Serendipity + disparate connections = story possibility. Recently, my husband and I took a drive along a rural back road. In the side yard of a pretty 19th C farmhouse, a black bear was asleep. When we stopped, it roused and ambled away. On our return down the same road later, there it was again. When I e-mailed a niece about it, she replied, "The Napping Bear—it could be a pub or home goods store or anything." I thought of Barbara Firth's illustration for Martin Waddell's Can't You Sleep, Little Bear? and bingo! a children's bookstore. Now to figure out what happens there.
Picturing a World
I honestly can't remember now and am too lazy to check on whether Frank Duveneck is mentioned in Where the Light Falls. He certainly figured into my research since he was born in Covington, Kentucky, across the river from Ohio and was influential in Cincinnati. Anyway, thank you, James Gurney for posting this pastel portrait, which as far as I'm concerned could be "one of my girls."
A few years ago, I borrowed a library copy of The Hobbit illustrated by Alan Lee. On the back of the jacket was an illustration of Bilbo joining the dwarves in front of the Green Dragon pub which was not included inside. Oh, well, I decided to spring for a second-hand copy just for the pictures and ordered on line what I thought was the right edition. When it arrived, lo and behold, its jacket was different. No Green Dragon. Phooey. To my amusement, when I searched for the illustration this summer, it turned up at a website with exactly my story of disappointment about the Green Dragon jacket illustration. That set me thinking about the difference between fan fiction and fan illustration.
Blog post alert: Henry Mayhew's Street Traders reproduces a few of the engravings in London Labour and the London Poor of men and women who made a living on the streets in the Victorian era and quotes the text that accompanies each. The passage that accompanies this picture, for instance, begins, "I am a seller of birds'-nesties, snakes, slow-worms, adders, "effets"–lizards is their common name–hedgehogs (for killing black beetles), frogs (for the French – they eats 'em), and snails (for birds) – that's all I sell in the Summertime."
A post by James Gurney on Painting Fantasy on Location immediately brought to mind Kathleen Jennings' Floating Islands. I've also just finished rereading A Sudden Wild Magic by Diana Wynne Jones in which a pocket world the size of a giant fortress orbits a planet in its own universe while being connected by magic to its counterpart in another. And then there's Antoine de Saint-Exupéry's Petit Prince, surely the most delicious story and artwork ever set on an asteroid. In short, the whole idea of tiny floating worlds has set me thinking about how to approach a story set on one.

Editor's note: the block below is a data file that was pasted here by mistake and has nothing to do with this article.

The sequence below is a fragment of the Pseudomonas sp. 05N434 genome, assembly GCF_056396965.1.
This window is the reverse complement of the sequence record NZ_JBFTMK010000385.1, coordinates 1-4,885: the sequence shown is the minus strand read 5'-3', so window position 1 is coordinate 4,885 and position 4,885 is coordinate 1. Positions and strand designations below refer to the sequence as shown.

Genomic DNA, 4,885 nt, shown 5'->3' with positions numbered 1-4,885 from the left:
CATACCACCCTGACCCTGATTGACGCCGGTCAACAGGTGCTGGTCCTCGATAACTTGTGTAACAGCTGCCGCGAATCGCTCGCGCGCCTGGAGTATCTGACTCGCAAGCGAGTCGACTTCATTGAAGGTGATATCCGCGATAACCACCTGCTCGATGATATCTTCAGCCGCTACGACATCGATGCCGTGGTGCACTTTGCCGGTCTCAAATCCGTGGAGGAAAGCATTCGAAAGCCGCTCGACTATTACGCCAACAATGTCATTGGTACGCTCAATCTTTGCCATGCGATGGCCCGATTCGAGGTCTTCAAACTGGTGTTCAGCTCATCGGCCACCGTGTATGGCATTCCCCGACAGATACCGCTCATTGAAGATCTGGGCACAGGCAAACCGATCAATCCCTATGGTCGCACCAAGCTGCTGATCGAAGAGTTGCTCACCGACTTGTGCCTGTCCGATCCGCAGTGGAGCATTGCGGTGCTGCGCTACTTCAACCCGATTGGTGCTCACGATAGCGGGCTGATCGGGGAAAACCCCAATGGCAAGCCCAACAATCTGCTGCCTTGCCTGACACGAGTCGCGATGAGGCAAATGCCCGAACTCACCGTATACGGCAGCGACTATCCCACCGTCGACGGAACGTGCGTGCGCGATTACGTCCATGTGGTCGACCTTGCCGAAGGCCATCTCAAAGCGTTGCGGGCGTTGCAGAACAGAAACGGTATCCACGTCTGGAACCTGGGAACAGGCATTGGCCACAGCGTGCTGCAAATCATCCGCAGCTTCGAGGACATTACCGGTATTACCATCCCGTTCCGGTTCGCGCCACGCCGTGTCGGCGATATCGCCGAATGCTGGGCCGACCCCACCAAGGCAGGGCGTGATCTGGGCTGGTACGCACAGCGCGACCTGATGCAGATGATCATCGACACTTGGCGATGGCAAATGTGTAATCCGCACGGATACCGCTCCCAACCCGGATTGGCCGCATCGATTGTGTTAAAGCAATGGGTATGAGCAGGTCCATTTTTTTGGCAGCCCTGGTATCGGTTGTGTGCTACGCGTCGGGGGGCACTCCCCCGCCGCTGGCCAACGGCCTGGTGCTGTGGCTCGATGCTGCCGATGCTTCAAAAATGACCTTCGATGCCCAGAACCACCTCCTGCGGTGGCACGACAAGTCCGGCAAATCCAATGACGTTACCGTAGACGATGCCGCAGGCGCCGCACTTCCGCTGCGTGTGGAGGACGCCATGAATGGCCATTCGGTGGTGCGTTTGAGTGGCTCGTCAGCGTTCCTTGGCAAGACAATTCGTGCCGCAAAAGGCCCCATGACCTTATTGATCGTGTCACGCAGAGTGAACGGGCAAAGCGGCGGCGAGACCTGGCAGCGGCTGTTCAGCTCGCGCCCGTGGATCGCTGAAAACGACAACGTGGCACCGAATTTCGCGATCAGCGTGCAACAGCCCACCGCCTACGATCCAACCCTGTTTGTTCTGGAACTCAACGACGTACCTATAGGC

Blog post alert: A post by artist Andrea McLean on Los's Light and the Swedenborg Window struck me forcibly. William Blake figures into Liz Williams' Fallow Sisters novels, and she has one of her heroines seen into a magical otherworld through a bubble in a glass window pane. Magical panes also figure into one of my favorite children's books, Diana Wynne Jones's Enchanted Glass. Concentric circles, moreover, are readily recognizable as diagrams of the cosmos. A lantern, the sun, the cosmos, all three—why not? It's how a poet thinks.
For a zoomable high-rez version of the image (well worth viewing), click here.
Is this a delicious scene, or what? The high life, for sure—including that androgynous figure on the right in spats with a lady's at his/her feet. I can imagine the picture's sparking any number of stories set in a park or one about the discovery of a talented relative's forgotten watercolor in an attic. The artist Thea Proctor is a certainly a discovery for me. (I love it that she painted fans.) I keep thinking, moreover, that the Australian art scene as a whole bears investigating. Learning Resources: Australian Impressionism would be a good place to start! And for more about Proctor, click here.
Blog post alert: 19C American Women and Labor Day by garden historian and blogger Barbara Wells Sarudy summarizes the evolution of Labor Day as a holiday and women's struggles within the union movement. Her first illustration, Norman Rockwell's 1943 Rosie the Riveter, is surely the most iconic female worker in modern history. Remember, the worker is worthy of HER pay. Happy Labor Day.